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The question pretty much says it all, I've been looking around for an answer even through the VM spec but I it doesn't explicitly state it.

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I assume hotpost means HotSpot. – Tom Hawtin - tackline Apr 30 '10 at 13:49
@jtzero: even more interesting would be something showing if a "tracing JIT", which can optimize down to a single loop (instead of an entire method, like "regular" JIT do), offer any significant benefit over a non-tracing-JIT ;) Say, if a regular JIT offers a "times 50" speedup and a tracing-JIT offers a "times 51" speedup, count me as really not impressed at all :) – SyntaxT3rr0r Apr 30 '10 at 14:33
up vote 4 down vote accepted


There are some other JVMs with tracing JITs, though: HotPath and Maxine, for example.

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Aside: for those who don't know what a tracing JIT is, the following description comes from this page:

Although tracing JITs are a complex technology, the core concept is about optimizing execution of the hot paths in a program. The emphasis is specifically on hot paths that return to the start of a path which sounds very much like a loop. However, the traditional definition of a programming loop is only a subset of these hot paths. The broader definition includes code that spans methods and possibly even modules. This broader definition of a loop is what’s called a trace.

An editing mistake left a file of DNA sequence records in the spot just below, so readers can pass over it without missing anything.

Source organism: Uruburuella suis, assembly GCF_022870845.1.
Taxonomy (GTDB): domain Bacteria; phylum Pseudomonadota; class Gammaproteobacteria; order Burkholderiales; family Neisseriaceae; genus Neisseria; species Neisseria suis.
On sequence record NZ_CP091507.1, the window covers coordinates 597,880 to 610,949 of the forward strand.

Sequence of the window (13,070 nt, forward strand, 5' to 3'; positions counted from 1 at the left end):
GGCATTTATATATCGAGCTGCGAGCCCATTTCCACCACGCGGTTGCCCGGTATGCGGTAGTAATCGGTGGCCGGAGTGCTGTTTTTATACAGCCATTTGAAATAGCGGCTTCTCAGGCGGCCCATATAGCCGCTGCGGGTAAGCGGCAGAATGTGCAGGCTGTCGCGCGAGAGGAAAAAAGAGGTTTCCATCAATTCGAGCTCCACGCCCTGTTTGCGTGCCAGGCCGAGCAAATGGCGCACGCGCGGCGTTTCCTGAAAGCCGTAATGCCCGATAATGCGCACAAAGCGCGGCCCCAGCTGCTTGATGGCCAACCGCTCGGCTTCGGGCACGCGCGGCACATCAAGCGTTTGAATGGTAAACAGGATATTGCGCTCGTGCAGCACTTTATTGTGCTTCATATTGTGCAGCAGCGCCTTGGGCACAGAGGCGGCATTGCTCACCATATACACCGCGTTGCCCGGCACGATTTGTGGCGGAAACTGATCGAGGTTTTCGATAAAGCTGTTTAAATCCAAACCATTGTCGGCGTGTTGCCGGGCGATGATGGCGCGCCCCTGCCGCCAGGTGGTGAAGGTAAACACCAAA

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Had to google what a "tracing JIT" was, but apparently it isn't.

> non-tracing JIT implementations (Sun’s Java VM

But it does optimise what you might call "hot spots".

How bytecode is optimised will not be part of the specification for the bytecode.

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It's not even a JIT actually, let alone a 'tracing JIT', whatever that might be.

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You are nit picking. Sure, the Hotspot bytecode interpreter is not a JIT compiler ... but it should be obvious from the context that the OP did not mean that! – Stephen C May 1 '10 at 7:50

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